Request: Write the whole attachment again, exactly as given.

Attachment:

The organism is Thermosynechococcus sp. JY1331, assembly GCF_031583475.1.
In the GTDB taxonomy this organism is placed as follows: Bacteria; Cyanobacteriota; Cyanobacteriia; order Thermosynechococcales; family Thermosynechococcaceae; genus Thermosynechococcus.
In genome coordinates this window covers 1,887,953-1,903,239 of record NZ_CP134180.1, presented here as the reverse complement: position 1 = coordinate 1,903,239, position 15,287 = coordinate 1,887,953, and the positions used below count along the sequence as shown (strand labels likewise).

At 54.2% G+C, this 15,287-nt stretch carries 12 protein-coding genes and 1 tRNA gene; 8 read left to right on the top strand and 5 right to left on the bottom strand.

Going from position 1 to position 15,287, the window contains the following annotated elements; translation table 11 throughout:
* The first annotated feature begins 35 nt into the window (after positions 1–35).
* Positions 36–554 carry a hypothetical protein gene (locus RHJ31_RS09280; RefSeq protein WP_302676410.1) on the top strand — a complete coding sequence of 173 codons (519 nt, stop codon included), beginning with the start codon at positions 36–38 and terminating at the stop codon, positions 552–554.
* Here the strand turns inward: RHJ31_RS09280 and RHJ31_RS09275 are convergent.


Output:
The organism is Thermosynechococcus sp. JY1331, assembly GCF_031583475.1.
In the GTDB taxonomy this organism is placed as follows: Bacteria; Cyanobacteriota; Cyanobacteriia; order Thermosynechococcales; family Thermosynechococcaceae; genus Thermosynechococcus.
In genome coordinates this window covers 1,887,953-1,903,239 of record NZ_CP134180.1, presented here as the reverse complement: position 1 = coordinate 1,903,239, position 15,287 = coordinate 1,887,953, and the positions used below count along the sequence as shown (strand labels likewise).

At 54.2% G+C, this 15,287-nt stretch carries 12 protein-coding genes and 1 tRNA gene; 8 read left to right on the top strand and 5 right to left on the bottom strand.

Going from position 1 to position 15,287, the window contains the following annotated elements; translation table 11 throughout:
* The first annotated feature begins 35 nt into the window (after positions 1–35).
* Positions 36–554 carry a hypothetical protein gene (locus RHJ31_RS09280; RefSeq protein WP_302676410.1) on the top strand — a complete coding sequence of 173 codons (519 nt, stop codon included), beginning with the start codon at positions 36–38 and terminating at the stop codon, positions 552–554.
* Here the strand turns inward: RHJ31_RS09280 and RHJ31_RS09275 are convergent.